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DCC and Lighting passenger cars

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  • Member since
    March 2007
  • 2,751 posts
DCC and Lighting passenger cars
Posted by Allegheny2-6-6-6 on Sunday, April 13, 2008 9:26 PM

I am in the process of building a new layout and have decided to make the leap to DCC. The board has been a great source of information so I throw this one out to you guys.

As I am not physically able to start construction just yet do to recovering from surgery I have way too much time to think about stuff. I am sitting here looking at the 30 plus passenger cars I have collected from my last layout, all of which are lighted. So my question is can I retain the present lighting or will I be required to retrofit them with something like LED with capacitors etc. I now Micro Engineering makes such a product but if I don't "NEED" to replace them I would prefer not to.

Thanks

Just my 2 cents worth, I spent the rest on trains. If you choked a Smurf what color would he turn?
  • Member since
    August 2005
  • From: S.E. Adirondacks, NY
  • 3,246 posts
Posted by modelmaker51 on Monday, April 14, 2008 1:30 AM
I think the May MR had something on a fairly simple method using a capacitor and resistor to power lights and minimize flicker. The size of resistor will depend on the track voltage and current and that will depend on which DCC system you go with.

Jay 

C-415 Build: https://imageshack.com/a/tShC/1 

Other builds: https://imageshack.com/my/albums 

  • Member since
    December 2004
  • From: Bedford, MA, USA
  • 19,080 posts
Posted by MisterBeasley on Monday, April 14, 2008 7:01 AM

There are a couple of things to know about passenger car lighting on DCC.  First, the lighted cars you have now will work just as well as they did under DC, or just as poorly.  The issues with lighted cars don't really change.  You still need good electrical pickup from the wheels.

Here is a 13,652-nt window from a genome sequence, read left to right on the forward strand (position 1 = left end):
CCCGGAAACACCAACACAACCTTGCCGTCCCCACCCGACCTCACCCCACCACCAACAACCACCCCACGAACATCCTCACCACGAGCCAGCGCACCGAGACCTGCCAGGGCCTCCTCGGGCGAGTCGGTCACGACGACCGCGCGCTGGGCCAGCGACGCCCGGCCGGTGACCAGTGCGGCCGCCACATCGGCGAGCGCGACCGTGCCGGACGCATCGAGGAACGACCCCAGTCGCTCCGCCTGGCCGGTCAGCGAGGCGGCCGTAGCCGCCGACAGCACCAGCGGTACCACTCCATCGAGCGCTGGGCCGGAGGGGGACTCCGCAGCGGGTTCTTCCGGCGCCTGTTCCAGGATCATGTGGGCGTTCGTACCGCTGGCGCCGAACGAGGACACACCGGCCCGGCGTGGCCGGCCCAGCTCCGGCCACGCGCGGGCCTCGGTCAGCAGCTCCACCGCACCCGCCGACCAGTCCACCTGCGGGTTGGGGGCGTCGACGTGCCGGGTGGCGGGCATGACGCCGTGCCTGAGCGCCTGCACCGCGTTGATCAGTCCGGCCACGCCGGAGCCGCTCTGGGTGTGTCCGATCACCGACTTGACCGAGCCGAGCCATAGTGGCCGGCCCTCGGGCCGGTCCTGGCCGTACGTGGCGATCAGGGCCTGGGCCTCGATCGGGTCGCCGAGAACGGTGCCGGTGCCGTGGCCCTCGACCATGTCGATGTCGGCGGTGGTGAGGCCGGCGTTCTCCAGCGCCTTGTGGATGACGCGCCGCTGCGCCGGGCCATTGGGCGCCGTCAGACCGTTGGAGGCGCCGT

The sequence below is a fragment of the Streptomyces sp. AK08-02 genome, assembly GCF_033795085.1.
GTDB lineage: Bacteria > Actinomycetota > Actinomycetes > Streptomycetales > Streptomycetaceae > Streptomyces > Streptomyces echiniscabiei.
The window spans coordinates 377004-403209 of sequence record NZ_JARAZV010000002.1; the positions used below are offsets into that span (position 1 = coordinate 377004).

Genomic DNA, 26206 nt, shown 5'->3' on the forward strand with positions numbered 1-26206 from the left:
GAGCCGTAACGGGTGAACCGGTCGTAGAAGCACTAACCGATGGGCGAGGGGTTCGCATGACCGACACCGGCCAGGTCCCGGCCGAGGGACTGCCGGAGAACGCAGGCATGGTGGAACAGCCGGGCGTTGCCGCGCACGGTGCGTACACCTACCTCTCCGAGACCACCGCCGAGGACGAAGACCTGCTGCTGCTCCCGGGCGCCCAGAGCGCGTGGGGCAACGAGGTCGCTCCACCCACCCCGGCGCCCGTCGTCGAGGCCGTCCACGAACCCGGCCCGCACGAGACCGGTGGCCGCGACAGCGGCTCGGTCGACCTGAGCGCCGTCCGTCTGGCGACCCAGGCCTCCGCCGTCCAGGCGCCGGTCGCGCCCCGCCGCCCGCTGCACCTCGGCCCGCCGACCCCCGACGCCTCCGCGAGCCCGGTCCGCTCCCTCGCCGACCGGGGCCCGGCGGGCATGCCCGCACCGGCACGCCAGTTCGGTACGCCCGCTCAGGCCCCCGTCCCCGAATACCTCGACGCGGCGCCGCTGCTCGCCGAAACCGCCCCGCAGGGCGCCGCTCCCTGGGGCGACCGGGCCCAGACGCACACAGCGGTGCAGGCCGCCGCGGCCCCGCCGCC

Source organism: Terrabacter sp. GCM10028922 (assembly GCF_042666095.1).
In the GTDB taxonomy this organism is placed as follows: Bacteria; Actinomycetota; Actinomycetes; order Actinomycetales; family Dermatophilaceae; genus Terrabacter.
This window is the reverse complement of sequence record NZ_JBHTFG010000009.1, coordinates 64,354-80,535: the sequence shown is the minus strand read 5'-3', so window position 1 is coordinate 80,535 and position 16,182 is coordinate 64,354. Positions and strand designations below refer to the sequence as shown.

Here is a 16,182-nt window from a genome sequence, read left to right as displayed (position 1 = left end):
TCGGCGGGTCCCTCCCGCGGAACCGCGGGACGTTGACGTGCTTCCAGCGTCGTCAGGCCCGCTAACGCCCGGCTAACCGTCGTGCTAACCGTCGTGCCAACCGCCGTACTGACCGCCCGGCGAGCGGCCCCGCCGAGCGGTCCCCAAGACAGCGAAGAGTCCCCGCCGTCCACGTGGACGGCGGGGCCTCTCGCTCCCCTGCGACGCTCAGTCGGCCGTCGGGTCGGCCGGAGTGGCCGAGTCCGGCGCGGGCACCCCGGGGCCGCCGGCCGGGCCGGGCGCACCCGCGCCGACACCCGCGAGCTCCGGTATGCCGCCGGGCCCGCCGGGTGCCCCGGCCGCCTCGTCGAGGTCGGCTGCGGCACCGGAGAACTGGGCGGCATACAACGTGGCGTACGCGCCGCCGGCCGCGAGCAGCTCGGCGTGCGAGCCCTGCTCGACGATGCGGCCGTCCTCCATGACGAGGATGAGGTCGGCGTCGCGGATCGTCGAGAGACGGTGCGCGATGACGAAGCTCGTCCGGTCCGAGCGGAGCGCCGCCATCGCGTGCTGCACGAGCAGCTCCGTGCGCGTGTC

DCC will provide constant voltage to the tracks.  It's a "modulated square wave," so most of the time it will look kind of like AC to your lights.  They should be happy with that, but remember that the constant voltage is around 14 volts.  You may find that the lights are a bit brighter than you want, or, worse, that they burn out quickly.  Try using 16-volt or even 20-volt bulbs.  Running them well below their rated voltage will increase bulb life, and also give a more subdued lighting effect.

DCC systems come with a maximum current rating.  The smaller ones are usually around 2.5 amps, and the larger ones go up to 8.  You can add additional capacity to most by using boosters.  However, you still need to think about how you are using that current.  Generally, you should count on half an amp or so per active locomotive.  But, you've also got to consider anything else that draws track power, and that includes those passenger car lights.  If you've got 50-milliamp bulbs, then 20 of them will add up to a whole amp.  Use older 100-milliamp bulbs, and it's only 10 to get to an amp.  LEDs, by comparison, use only a few milliamps each, so they are a pretty good replacement choice.

It takes an iron man to play with a toy iron horse. 

  • Member since
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Posted by Allegheny2-6-6-6 on Monday, April 14, 2008 7:59 AM
Thanks for the response guys, I am going with NCE Procab and using at least one booster so far. I did a little research and I believe Minitronics makes an led or fluorescent replacement for either DC or DCC at around $25.00 ah we'll ride in the dark for that much. I'll check in to either LED or higher voltage replacements whihc seem a lot more economically feasible.
Just my 2 cents worth, I spent the rest on trains. If you choked a Smurf what color would he turn?

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